A post from my defunct Marvel blog, part of a series detailing books that I had worked on that I still liked despite the fact that they were not terribly commercially successful.
Continuing with this week’s theme, today’s Comic I Don’t Apologize For is the HAWKEYE solo series by Fabian Nicieza and Stefano Raffaele.
At the time, I remember that many of the complaints about this series revolved around the fact that Hawkeye was out of costume throughout most of the early issues, and that it was a very down-to-earth story. But the book was produced during a period when Marvel was at its most dogmatic in terms of trying to produce titles that could be picked up, understood and enjoyed by the average man on the street, and given that starting point, I think this series worked out fine. I liked the benevolent everyman quality that Fabian gave Clint Barton–the fact that we’d see him travel from place to place, always stopping to give somebody a ride or help a stranded motorist change a flat tire–and I liked the fact that, at least at the outset, the story had a certain seedy noirish vibe to it, which I thought suited the character’s carny background well. And I liked the notion of the “Hawkeye-cam” shots, where we’d see how, even without a bow and arrow, Hawkeye could strategize and set off a Rube Goldberg-esque chain of events, bouncing item off of item off of item, to achieve a result he wanted.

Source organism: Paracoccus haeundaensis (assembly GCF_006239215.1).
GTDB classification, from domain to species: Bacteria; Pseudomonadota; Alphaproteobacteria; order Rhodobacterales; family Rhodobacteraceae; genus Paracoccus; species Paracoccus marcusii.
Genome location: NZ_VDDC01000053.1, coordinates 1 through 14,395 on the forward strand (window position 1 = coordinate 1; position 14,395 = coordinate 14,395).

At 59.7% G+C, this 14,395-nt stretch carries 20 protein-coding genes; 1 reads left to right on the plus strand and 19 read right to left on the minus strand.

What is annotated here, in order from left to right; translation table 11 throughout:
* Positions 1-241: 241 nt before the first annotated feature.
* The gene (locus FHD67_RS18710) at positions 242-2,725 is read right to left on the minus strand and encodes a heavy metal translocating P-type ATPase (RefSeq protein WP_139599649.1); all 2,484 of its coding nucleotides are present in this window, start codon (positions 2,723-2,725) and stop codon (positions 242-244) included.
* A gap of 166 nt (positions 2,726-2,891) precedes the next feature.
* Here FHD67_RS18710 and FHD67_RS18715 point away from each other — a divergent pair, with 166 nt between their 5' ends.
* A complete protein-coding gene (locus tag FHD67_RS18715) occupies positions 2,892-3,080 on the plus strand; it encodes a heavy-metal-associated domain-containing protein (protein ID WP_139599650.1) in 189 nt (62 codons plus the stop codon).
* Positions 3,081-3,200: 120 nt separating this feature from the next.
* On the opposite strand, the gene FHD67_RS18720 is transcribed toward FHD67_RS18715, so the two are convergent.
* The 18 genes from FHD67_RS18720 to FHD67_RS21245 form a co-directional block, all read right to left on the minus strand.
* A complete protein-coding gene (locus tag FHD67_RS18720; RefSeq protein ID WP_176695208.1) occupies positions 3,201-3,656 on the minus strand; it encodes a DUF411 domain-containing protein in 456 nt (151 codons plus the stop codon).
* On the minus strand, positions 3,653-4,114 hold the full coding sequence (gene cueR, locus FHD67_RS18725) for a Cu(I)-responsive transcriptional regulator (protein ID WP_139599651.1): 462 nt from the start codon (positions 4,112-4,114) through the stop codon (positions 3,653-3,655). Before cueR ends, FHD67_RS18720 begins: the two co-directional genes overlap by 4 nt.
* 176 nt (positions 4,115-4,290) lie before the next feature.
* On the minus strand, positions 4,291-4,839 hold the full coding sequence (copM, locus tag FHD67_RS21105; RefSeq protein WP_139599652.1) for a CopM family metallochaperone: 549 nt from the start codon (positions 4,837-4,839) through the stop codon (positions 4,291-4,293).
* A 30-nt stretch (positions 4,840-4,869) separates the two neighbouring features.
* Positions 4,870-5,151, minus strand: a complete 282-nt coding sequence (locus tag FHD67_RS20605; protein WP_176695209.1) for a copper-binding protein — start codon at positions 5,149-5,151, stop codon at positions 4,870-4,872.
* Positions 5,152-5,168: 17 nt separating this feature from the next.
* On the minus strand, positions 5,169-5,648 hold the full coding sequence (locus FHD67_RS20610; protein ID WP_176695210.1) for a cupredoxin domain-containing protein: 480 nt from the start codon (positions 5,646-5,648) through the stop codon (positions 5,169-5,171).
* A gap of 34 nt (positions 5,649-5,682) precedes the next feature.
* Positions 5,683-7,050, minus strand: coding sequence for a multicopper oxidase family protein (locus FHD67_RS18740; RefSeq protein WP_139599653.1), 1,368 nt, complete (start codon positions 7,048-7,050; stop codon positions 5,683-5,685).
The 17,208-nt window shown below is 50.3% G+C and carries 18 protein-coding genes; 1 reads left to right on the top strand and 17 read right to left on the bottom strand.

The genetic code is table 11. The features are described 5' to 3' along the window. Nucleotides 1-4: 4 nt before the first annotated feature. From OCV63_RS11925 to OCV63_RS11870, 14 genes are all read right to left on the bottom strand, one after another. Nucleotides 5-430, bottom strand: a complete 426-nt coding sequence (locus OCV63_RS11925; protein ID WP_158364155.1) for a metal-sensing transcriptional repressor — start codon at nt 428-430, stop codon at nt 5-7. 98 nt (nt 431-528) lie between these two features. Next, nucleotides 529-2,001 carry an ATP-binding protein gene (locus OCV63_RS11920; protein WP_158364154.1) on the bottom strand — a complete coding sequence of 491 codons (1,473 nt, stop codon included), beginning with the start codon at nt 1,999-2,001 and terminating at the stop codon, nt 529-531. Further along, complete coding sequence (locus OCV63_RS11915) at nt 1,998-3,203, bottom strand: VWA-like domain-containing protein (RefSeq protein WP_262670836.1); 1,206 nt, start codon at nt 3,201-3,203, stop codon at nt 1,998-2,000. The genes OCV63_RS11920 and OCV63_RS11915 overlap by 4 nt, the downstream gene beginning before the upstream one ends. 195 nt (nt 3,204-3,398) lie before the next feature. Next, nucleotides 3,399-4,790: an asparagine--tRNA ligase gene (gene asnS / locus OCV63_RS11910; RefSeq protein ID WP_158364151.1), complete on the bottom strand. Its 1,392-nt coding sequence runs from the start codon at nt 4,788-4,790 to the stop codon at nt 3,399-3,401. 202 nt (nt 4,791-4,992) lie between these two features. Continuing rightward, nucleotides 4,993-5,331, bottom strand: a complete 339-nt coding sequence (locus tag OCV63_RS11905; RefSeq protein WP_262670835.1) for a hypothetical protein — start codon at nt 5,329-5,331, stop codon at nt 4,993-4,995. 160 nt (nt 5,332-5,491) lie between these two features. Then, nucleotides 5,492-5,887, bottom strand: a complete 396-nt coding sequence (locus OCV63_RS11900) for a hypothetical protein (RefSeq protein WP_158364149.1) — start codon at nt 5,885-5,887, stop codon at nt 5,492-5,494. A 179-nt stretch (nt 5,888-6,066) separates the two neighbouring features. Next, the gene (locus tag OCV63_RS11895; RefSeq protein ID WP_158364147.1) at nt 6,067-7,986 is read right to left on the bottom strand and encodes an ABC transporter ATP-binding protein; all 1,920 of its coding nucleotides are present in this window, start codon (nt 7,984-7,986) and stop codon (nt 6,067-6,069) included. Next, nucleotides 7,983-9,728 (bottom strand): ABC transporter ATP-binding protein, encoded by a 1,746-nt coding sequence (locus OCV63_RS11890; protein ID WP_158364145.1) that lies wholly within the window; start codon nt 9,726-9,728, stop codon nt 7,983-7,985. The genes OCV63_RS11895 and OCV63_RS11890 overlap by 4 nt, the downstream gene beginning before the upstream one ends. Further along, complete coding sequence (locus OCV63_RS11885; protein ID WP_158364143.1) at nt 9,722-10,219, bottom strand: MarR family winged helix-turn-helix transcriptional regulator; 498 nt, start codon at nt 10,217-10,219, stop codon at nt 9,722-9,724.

I do wish we’d had more time to get the series up and running, though. Because of a title shortfall, we had to launch a couple of titles well and truly under the gun, and HAWKEYE was one of them. The first few covers could all have stood just a bit more tweaking–this first one is a perfectly nice painting by a then-young Paolo Rivera, but looking at it, I feel like it could have been snapped into focus with just a little bit of minor work on it. But we simply didn’t have the leeway.
Of course, all the people who hated this book and hoped it’d be canceled also tended to be among the fans who were upset when Hawkeye was killed off a few months later. Proving that you can get what you want, and still not be happy.